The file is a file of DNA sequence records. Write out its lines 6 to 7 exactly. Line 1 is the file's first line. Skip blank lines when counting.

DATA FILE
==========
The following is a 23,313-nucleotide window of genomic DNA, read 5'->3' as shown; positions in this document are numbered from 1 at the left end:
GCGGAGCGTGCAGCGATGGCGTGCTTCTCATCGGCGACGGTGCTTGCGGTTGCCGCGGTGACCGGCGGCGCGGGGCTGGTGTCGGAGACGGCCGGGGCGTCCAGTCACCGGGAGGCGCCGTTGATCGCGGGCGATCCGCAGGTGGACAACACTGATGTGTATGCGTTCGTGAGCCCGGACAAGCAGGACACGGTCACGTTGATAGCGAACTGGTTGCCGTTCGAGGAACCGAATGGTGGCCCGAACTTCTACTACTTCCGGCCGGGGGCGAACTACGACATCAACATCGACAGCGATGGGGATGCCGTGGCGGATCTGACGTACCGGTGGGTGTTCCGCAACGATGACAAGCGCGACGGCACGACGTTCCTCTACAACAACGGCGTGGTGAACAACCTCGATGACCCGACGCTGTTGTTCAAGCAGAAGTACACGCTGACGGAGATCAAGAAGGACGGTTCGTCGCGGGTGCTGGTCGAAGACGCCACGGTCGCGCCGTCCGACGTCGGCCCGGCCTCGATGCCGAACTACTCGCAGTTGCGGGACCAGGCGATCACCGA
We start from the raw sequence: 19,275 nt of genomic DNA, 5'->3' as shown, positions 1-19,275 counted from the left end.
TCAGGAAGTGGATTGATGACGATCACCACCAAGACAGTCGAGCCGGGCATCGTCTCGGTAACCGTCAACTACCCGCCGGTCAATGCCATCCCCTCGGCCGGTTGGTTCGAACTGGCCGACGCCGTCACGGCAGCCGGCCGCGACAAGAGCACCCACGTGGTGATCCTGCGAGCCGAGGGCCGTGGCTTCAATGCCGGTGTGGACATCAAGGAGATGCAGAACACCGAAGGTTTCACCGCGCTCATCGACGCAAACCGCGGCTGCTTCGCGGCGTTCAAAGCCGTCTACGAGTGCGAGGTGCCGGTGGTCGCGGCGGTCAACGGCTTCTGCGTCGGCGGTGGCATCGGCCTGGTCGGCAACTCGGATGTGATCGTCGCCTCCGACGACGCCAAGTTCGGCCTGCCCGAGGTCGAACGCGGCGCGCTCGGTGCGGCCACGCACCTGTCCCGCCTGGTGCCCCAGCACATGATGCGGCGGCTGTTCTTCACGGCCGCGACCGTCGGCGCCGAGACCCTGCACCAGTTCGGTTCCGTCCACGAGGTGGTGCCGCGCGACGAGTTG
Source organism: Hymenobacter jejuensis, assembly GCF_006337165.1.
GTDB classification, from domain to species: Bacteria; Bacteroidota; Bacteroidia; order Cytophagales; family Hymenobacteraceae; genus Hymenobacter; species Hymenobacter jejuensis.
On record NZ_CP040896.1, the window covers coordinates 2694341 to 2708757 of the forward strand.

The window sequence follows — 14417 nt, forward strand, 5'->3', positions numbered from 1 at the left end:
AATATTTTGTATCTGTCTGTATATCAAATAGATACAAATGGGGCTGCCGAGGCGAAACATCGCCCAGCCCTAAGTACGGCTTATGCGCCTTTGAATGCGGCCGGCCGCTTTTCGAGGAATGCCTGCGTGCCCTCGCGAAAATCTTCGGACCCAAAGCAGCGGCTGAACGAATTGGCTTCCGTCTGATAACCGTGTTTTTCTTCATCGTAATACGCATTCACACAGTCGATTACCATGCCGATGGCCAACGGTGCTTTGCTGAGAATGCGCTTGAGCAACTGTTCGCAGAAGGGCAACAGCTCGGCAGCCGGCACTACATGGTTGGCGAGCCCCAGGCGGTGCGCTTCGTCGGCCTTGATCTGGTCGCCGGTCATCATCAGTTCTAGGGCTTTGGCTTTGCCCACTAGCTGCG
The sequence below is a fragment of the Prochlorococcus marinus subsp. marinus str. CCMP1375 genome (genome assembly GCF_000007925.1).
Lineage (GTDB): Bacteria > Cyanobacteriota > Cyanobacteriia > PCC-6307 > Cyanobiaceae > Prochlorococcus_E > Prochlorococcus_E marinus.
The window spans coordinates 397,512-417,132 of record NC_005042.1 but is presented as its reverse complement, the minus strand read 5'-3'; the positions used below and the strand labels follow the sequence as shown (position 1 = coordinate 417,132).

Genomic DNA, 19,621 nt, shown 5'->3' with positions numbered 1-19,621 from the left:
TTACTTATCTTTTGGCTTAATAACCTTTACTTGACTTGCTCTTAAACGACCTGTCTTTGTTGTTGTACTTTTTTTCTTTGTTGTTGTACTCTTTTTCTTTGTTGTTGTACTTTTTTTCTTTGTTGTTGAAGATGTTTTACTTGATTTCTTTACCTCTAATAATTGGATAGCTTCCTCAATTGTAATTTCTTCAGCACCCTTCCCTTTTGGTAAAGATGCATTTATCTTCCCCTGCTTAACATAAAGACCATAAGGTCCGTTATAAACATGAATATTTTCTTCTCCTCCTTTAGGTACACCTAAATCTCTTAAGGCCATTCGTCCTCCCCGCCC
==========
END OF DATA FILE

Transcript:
GTDB classification, from domain to species: Bacteria; Bacteroidota; Bacteroidia; order Cytophagales; family Hymenobacteraceae; genus Hymenobacter; species Hymenobacter jejuensis.
On record NZ_CP040896.1, the window covers coordinates 2694341 to 2708757 of the forward strand.